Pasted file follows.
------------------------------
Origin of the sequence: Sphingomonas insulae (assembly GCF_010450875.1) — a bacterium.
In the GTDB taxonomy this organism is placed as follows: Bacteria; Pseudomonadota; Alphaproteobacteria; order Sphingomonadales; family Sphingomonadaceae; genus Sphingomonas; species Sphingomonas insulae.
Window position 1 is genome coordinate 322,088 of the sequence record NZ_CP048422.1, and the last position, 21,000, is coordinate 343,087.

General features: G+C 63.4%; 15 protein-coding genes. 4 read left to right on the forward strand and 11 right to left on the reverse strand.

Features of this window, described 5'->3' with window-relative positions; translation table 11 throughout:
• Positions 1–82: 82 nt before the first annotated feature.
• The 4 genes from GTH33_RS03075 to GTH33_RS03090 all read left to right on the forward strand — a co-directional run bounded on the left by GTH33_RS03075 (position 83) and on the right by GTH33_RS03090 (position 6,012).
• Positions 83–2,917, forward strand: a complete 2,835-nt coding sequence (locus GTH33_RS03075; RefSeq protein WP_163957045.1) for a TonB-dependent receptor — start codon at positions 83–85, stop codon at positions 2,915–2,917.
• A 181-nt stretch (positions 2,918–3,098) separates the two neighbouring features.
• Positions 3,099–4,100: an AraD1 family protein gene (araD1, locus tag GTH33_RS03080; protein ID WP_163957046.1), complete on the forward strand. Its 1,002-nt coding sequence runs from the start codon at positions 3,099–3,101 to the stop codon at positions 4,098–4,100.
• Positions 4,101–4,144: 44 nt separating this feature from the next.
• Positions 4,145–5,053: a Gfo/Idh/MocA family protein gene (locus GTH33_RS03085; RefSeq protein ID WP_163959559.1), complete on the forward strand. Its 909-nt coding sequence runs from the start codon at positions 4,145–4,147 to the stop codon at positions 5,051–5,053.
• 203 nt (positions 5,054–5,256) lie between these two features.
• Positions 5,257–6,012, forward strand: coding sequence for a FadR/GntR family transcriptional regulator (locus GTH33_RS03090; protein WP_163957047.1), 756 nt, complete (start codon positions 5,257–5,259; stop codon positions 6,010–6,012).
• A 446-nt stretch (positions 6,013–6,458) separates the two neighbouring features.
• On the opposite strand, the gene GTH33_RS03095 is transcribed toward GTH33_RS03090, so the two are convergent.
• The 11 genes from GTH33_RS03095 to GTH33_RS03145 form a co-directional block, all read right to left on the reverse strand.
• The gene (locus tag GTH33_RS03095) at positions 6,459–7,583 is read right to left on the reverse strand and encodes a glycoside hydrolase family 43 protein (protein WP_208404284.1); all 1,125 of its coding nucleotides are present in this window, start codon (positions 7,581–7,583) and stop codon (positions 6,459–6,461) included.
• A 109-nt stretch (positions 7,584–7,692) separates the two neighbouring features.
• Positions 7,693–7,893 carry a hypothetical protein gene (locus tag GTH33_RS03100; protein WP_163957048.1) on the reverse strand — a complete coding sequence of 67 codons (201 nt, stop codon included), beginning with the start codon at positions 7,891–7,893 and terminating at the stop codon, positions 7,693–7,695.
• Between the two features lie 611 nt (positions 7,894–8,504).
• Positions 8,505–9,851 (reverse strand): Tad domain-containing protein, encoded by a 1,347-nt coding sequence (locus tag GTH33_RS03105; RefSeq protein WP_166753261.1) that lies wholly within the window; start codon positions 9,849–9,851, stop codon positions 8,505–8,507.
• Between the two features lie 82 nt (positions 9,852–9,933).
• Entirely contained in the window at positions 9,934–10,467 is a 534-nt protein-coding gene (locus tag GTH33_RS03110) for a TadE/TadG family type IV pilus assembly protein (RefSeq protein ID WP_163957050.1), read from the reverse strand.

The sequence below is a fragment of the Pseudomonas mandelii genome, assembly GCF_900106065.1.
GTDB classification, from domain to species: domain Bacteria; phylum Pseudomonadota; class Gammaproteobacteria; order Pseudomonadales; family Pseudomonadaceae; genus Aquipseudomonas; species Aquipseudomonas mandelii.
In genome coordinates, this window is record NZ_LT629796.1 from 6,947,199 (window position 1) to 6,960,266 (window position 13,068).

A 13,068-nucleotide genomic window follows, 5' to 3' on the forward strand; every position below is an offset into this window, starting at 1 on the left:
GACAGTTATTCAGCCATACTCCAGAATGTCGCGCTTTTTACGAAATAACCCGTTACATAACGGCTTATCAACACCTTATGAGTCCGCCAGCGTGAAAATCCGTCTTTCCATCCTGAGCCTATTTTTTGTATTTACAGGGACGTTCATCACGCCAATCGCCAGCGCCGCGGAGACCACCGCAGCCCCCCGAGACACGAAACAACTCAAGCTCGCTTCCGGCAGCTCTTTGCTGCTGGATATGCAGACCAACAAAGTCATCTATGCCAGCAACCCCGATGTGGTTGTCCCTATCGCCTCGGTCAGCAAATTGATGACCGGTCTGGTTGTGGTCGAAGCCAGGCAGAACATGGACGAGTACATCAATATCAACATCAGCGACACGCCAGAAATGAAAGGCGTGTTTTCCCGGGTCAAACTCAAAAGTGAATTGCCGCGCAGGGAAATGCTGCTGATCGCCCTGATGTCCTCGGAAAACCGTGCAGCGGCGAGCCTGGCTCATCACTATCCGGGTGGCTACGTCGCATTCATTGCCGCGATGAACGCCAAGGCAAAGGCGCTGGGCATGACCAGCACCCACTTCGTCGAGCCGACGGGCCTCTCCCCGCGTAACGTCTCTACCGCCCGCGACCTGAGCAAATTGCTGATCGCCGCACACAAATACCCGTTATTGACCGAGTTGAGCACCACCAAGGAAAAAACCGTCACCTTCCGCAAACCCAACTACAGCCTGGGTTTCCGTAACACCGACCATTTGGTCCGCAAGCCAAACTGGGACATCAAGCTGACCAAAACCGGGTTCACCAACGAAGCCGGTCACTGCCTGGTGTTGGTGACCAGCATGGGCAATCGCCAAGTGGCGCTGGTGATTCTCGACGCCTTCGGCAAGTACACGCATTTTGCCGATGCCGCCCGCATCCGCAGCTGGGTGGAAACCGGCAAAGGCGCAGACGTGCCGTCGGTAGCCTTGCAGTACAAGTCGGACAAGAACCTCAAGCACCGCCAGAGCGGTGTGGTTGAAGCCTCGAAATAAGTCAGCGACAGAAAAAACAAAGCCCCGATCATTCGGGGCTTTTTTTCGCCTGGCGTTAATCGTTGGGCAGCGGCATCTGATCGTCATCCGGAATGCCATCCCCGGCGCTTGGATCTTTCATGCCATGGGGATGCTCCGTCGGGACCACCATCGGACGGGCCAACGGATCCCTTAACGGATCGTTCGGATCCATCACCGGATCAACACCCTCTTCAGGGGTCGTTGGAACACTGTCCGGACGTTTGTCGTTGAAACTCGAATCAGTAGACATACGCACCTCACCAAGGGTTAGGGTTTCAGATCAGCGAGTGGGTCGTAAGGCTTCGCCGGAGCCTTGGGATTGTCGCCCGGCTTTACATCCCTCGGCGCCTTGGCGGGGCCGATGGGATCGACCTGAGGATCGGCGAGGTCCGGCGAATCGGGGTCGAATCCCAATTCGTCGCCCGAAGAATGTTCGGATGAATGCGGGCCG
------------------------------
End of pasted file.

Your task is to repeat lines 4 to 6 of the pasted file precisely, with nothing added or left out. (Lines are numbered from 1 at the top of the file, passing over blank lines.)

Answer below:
General features: G+C 63.4%; 15 protein-coding genes. 4 read left to right on the forward strand and 11 right to left on the reverse strand.

Features of this window, described 5'->3' with window-relative positions; translation table 11 throughout:
• Positions 1–82: 82 nt before the first annotated feature.